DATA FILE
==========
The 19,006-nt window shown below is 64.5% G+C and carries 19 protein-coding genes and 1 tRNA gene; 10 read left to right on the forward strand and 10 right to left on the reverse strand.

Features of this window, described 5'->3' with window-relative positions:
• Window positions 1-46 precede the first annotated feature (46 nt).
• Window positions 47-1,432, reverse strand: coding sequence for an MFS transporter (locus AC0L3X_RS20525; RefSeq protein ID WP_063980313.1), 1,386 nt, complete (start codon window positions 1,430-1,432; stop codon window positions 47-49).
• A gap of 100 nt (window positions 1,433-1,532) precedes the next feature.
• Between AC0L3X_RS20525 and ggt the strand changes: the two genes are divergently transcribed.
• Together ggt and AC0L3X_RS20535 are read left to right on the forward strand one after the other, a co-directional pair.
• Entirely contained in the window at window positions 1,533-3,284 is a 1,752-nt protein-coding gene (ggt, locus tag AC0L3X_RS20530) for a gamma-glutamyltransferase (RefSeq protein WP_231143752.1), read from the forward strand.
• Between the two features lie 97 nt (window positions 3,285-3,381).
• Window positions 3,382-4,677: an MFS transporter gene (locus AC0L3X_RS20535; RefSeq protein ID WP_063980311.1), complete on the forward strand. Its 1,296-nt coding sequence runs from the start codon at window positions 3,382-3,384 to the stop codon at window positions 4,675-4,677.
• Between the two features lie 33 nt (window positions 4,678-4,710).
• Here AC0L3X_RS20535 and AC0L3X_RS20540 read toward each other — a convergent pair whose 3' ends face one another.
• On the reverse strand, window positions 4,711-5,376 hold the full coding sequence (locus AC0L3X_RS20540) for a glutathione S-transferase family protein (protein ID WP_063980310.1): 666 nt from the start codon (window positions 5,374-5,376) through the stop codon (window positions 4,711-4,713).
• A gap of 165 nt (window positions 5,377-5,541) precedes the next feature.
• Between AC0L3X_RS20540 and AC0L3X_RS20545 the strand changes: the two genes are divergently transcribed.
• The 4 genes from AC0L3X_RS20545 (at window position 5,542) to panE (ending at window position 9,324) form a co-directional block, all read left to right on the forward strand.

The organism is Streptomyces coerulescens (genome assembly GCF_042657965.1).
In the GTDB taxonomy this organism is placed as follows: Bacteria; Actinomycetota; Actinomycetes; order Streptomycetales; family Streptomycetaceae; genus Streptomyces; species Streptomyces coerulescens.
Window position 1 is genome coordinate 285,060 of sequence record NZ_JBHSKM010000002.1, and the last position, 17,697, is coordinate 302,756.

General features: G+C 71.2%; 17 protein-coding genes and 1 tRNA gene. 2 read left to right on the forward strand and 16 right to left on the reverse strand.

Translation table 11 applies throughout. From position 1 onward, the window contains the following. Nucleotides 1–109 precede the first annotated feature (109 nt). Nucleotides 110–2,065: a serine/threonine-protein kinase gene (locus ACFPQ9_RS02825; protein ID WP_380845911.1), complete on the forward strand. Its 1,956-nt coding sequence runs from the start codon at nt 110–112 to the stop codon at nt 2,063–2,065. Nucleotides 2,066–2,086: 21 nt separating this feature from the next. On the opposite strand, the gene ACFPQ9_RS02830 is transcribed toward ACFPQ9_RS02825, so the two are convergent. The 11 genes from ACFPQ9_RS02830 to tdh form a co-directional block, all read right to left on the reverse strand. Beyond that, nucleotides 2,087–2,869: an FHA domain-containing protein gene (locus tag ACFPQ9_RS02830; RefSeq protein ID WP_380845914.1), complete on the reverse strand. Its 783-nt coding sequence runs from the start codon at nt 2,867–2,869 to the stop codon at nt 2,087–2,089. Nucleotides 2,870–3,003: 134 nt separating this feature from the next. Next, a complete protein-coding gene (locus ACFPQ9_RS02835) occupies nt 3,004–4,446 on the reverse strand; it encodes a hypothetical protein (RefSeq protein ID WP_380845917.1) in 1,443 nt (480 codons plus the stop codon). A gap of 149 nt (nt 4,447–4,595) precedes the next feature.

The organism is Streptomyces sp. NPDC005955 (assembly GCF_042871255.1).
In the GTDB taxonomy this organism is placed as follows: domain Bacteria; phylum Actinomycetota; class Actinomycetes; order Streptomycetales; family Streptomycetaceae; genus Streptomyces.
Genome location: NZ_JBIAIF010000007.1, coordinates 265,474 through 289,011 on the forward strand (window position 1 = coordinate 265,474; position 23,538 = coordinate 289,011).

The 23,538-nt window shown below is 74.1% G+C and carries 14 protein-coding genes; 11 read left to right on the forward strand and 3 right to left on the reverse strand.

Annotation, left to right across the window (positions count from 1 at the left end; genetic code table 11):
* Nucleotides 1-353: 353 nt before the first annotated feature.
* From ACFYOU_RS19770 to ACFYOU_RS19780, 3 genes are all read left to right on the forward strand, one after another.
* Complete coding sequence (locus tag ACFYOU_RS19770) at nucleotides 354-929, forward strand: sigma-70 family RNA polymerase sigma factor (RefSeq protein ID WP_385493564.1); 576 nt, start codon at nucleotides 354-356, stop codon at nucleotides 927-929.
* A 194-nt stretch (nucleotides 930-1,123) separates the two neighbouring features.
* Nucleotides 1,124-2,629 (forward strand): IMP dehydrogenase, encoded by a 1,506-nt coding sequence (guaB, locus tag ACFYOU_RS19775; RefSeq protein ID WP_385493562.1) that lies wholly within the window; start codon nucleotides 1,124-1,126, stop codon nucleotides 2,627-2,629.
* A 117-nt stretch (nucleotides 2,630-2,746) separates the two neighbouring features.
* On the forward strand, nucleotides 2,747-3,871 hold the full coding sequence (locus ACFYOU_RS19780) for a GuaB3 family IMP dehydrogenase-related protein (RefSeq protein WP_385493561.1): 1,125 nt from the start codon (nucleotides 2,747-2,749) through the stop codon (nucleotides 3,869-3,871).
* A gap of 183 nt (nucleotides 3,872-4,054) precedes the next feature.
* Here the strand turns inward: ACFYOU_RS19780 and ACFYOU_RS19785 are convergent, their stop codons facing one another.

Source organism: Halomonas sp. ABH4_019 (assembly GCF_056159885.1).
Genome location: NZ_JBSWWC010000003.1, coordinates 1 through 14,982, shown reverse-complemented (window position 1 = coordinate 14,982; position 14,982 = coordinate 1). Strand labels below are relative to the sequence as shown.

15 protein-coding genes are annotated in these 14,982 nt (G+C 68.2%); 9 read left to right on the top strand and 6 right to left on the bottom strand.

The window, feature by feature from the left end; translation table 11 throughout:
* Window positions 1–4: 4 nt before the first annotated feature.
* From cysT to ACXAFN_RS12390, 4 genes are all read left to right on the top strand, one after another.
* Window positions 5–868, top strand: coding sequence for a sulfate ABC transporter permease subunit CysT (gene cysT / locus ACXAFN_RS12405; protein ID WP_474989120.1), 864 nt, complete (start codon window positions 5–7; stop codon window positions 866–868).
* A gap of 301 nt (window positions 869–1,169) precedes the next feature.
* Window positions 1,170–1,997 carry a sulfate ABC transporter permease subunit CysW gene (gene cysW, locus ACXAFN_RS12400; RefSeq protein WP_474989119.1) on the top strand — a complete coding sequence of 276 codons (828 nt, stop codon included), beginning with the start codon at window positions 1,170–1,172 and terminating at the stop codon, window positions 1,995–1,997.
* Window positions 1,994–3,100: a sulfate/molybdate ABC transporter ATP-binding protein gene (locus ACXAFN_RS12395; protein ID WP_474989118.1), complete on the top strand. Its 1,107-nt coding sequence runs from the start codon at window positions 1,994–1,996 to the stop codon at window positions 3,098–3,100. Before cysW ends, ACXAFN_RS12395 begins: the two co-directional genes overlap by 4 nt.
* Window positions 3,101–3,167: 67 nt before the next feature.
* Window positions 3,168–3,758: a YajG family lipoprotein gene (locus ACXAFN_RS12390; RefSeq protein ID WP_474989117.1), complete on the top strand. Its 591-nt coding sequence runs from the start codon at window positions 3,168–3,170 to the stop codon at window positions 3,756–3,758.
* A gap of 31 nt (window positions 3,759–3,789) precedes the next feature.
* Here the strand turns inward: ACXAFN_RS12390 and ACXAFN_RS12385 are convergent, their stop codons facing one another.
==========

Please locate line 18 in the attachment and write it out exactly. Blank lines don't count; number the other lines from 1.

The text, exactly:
In the GTDB taxonomy this organism is placed as follows: Bacteria; Actinomycetota; Actinomycetes; order Streptomycetales; family Streptomycetaceae; genus Streptomyces; species Streptomyces coerulescens.